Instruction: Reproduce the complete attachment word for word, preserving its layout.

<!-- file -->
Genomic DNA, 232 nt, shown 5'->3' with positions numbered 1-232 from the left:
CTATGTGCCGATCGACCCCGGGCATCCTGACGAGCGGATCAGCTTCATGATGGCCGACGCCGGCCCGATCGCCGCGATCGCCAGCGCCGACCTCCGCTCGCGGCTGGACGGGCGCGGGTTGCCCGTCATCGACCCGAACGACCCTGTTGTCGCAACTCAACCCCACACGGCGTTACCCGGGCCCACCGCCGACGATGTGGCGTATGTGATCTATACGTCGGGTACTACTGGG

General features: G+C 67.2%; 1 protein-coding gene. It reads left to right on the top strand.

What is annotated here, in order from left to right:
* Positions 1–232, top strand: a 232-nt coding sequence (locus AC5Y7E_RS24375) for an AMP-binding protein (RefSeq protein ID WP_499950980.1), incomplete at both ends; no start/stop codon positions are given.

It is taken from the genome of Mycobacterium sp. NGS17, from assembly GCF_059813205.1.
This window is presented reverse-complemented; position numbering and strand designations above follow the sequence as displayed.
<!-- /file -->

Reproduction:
Genomic DNA, 232 nt, shown 5'->3' with positions numbered 1-232 from the left:
CTATGTGCCGATCGACCCCGGGCATCCTGACGAGCGGATCAGCTTCATGATGGCCGACGCCGGCCCGATCGCCGCGATCGCCAGCGCCGACCTCCGCTCGCGGCTGGACGGGCGCGGGTTGCCCGTCATCGACCCGAACGACCCTGTTGTCGCAACTCAACCCCACACGGCGTTACCCGGGCCCACCGCCGACGATGTGGCGTATGTGATCTATACGTCGGGTACTACTGGG

General features: G+C 67.2%; 1 protein-coding gene. It reads left to right on the top strand.

What is annotated here, in order from left to right:
* Positions 1–232, top strand: a 232-nt coding sequence (locus AC5Y7E_RS24375) for an AMP-binding protein (RefSeq protein ID WP_499950980.1), incomplete at both ends; no start/stop codon positions are given.

It is taken from the genome of Mycobacterium sp. NGS17, from assembly GCF_059813205.1.
This window is presented reverse-complemented; position numbering and strand designations above follow the sequence as displayed.